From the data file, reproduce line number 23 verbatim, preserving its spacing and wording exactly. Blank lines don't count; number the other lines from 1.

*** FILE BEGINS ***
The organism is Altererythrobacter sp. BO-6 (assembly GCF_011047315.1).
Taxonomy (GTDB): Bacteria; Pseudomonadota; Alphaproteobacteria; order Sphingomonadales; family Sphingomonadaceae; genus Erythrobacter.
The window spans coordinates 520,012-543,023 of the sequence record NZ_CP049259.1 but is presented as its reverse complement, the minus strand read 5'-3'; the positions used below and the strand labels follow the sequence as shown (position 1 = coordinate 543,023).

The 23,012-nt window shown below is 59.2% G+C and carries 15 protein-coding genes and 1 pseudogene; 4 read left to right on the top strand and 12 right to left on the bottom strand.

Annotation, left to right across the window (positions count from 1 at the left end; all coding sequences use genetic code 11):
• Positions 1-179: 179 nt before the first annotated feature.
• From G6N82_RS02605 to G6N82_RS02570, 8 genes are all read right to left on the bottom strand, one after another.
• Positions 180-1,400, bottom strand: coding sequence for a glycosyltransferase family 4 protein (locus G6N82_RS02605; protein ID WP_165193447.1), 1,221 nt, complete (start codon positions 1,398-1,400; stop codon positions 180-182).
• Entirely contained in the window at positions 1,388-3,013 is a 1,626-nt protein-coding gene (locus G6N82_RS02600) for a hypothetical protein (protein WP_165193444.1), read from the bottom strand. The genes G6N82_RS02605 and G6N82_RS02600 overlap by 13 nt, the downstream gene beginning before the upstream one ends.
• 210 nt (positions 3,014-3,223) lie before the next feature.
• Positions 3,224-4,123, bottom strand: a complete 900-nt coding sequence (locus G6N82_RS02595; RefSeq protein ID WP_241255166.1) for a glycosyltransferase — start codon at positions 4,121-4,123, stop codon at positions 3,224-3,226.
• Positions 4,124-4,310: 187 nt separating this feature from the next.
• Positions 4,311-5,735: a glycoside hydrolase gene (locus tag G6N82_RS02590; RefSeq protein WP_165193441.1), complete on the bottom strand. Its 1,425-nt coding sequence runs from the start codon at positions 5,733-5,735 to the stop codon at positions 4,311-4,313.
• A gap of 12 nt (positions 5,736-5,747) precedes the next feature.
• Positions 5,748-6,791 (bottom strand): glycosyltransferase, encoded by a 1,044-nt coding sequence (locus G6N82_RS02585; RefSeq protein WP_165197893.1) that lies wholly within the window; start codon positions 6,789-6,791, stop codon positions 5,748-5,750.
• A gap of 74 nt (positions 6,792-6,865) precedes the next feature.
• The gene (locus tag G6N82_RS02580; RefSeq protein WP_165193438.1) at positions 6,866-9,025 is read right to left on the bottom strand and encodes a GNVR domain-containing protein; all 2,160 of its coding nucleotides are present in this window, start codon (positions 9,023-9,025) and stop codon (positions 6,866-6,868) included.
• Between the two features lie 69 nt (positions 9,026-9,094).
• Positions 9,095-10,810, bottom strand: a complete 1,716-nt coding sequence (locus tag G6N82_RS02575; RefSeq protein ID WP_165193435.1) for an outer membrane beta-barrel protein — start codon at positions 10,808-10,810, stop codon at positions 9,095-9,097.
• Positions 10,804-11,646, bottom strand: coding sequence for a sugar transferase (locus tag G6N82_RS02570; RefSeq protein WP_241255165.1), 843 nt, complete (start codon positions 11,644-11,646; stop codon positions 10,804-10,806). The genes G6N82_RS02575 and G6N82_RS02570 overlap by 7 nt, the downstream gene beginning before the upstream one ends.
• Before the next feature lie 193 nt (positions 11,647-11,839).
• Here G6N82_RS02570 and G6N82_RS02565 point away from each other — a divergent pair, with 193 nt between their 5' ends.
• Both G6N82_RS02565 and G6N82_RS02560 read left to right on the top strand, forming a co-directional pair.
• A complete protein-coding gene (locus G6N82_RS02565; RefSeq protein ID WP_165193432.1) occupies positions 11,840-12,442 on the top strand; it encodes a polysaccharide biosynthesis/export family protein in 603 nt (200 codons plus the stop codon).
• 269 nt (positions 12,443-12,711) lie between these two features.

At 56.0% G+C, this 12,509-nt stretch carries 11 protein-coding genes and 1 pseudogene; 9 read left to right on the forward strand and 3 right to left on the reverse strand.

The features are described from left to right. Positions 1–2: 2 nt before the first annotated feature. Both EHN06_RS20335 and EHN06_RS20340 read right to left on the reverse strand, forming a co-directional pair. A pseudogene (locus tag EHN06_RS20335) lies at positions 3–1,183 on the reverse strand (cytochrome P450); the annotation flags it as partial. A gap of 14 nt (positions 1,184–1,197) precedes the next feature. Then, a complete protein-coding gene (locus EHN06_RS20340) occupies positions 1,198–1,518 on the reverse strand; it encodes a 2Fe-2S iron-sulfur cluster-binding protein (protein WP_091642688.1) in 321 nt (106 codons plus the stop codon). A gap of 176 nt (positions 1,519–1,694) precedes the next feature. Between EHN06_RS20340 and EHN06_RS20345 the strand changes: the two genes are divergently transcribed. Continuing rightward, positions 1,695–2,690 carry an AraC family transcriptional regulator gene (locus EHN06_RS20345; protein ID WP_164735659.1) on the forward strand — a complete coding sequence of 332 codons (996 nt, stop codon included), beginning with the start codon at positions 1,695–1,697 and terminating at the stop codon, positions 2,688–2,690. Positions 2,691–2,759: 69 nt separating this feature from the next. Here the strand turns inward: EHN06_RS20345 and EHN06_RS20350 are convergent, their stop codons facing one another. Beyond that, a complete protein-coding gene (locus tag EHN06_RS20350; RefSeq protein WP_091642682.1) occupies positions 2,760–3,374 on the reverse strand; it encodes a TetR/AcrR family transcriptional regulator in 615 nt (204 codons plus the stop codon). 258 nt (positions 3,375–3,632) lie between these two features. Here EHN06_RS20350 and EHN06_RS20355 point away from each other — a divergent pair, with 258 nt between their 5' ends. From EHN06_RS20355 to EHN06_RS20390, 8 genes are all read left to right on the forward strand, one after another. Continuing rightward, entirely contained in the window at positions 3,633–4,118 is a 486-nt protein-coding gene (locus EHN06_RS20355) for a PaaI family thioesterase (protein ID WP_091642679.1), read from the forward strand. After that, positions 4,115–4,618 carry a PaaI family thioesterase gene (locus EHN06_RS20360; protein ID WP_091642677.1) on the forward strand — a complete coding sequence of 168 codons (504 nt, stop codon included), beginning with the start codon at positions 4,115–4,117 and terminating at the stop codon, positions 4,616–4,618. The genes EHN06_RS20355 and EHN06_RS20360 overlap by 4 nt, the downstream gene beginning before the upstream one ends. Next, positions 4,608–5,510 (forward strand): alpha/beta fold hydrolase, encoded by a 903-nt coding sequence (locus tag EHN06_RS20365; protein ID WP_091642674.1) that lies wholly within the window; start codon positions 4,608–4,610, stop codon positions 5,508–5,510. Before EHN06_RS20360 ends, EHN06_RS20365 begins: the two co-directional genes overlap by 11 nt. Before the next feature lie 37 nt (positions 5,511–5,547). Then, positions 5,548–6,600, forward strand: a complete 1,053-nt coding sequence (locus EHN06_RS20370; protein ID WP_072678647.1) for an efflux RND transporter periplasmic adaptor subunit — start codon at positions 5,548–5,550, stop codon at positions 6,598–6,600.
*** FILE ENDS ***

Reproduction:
• Both G6N82_RS02565 and G6N82_RS02560 read left to right on the top strand, forming a co-directional pair.